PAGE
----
Central Necrosis in Isolated Hypoxic Human Pancreatic Islets: Evidence for Postisolation Ischemia

$79.00 plus tax (Refund Policy)

Buy Article:

Abstract:

A variety of explanations have been provided to elucidate the requirement of the large islet mass that is essential for a successful treatment of patients with type I diabetes by intrahepatic transplantation. The purpose of this study was to investigate islet cell survival under the effect of prolonged hypoxia and/or nutrient withdrawal, which mimics posttransplantation environment of transplanted islets in the liver. We studied the influence of 24 h of hypoxia (1% O2) in intact isolated human and rat islets as well as the effect of combined oxygen/nutrient deprivation in a mouse insulinoma cell line (MIN6). In intact human islets, 24 h of hypoxia led to central necrosis combined with apoptotic features such as nuclear pyknosis and DNA fragmentation. In the course of hypoxic treatment, ultrastructural analysis demonstrated a gradual transition from an apoptotic to a necrotic morphology particularly pronounced in central areas of large islets. In MIN6 cells, on the other hand, hypoxia led to a twofold (p < 0.01) increase in caspase-3 activity, an indicator of apoptosis, but not to necrosis, as determined by release of lactate dehydrogenase (LDH). Only in combination with nutrient/serum deprivation was a marked increase in LDH release observed (sixfold vs. control, p < 0.01). We therefore conclude that, similar to MIN6 cells, central necrosis in isolated hypoxic islets is the result of the combined effects of hypoxia and nutrient/serum deprivation, most likely due to limited diffusion. Provided that transplanted islets undergo a similar fate as shown in our in vitro study, future emphasis will require the development of strategies that protect the islet graft from early cell death and accelerate the revascularization process.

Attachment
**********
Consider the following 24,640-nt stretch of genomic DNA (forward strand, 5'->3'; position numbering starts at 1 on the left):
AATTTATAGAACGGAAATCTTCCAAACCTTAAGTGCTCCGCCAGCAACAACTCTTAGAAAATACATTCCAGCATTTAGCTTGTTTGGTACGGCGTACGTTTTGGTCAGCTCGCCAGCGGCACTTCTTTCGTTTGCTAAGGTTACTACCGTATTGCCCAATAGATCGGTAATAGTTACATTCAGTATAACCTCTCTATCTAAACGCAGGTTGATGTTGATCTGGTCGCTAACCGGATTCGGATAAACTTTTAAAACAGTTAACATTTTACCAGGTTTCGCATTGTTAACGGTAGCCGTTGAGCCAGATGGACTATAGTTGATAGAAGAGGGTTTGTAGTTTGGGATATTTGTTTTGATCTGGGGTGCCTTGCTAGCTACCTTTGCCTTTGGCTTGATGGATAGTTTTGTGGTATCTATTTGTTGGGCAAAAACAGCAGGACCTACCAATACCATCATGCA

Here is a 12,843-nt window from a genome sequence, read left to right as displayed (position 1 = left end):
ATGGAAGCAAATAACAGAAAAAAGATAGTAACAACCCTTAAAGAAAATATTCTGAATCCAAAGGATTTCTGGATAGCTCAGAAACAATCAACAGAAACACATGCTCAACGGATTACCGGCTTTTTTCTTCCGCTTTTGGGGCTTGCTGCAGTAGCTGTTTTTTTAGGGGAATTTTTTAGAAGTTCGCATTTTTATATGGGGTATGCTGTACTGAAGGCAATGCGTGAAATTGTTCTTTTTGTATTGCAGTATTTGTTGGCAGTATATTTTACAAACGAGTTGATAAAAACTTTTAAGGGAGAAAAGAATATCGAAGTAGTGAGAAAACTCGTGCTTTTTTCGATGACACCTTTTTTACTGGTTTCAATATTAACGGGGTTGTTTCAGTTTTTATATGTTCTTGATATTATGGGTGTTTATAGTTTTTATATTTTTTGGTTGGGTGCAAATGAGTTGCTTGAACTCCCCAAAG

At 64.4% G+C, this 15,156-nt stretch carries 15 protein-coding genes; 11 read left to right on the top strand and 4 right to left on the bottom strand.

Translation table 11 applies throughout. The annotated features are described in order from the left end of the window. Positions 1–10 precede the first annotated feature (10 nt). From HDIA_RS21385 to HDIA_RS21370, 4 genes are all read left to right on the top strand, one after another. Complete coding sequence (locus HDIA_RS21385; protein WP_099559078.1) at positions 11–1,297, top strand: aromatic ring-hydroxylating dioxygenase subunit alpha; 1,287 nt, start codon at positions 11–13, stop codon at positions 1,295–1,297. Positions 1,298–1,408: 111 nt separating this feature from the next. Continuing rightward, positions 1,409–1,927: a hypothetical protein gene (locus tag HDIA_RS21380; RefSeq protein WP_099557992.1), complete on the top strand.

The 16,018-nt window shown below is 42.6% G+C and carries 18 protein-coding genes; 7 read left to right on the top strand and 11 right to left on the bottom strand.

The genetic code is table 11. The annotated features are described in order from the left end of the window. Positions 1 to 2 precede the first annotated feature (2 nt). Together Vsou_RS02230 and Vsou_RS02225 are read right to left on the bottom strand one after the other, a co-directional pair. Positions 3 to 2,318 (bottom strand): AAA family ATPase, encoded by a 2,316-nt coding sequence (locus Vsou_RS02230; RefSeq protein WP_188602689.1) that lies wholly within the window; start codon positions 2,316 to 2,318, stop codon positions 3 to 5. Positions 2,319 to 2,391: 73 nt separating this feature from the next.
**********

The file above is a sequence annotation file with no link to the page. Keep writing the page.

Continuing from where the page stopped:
Keywords: Apoptosis; Hypoxia; Ischemia; Islet transplantation

Document Type: Research Article

DOI: http://dx.doi.org/10.3727/000000005783983287

Affiliations: 1: Department of Visceral and Transplant Surgery, University Hospital Zurich, 8091 Zurich, Switzerland, 2: Department of Visceral and Transplant Surgery, University Hospital Zurich, 8091 Zurich, Switzerland 3: Department of Visceral and Transplant Surgery, University Hospital Zurich, 8091 Zurich, Switzerland, Institute of Veterinary Physiology, University of Zurich, 8091 Zurich, Switzerland 4: Department of Endocrinology and Diabetes, University Hospital Zurich, 8091 Zurich, Switzerland 5: Institute of Veterinary Physiology, University of Zurich, 8091 Zurich, Switzerland 6: Institute of Anatomy, University of Zurich, 8091 Zurich, Switzerland

Publication date: January 1, 2005

More about this publication?
  • Cell Transplantation publishes original, peer-reviewed research and review articles on the subject of cell transplantation and its application to human diseases. To ensure high-quality contributions from all areas of transplantation, separate section editors and editorial boards have been established. Articles deal with a wide range of topics including physiological, medical, preclinical, tissue engineering, and device-oriented aspects of transplantation of nervous system, endocrine, growth factor-secreting, bone marrow, epithelial, endothelial, and genetically engineered cells, among others. Basic clinical studies and immunological research papers are also featured. To provide complete coverage of this revolutionary field, Cell Transplantation will report on relevant technological advances, and ethical and regulatory considerations of cell transplants. Cell Transplantation is now an Open Access journal starting with volume 18 in 2009, and therefore there will be an inexpensive publication charge, which is dependent on the number of pages, in addition to the charge for color figures. This will allow work to be disseminated to a wider audience and also entitle the corresponding author to a free PDF, as well as prepublication of an unedited version of the manuscript.

Tools

Favourites

Share Content

Access Key

Free Content
Free content
New Content
New content
Open Access Content
Open access content
Subscribed Content
Subscribed content
Free Trial Content
Free trial content
Cookie Policy
X
Cookie Policy
ingentaconnect website makes use of cookies so as to keep track of data that you have filled in. I am Happy with this Find out more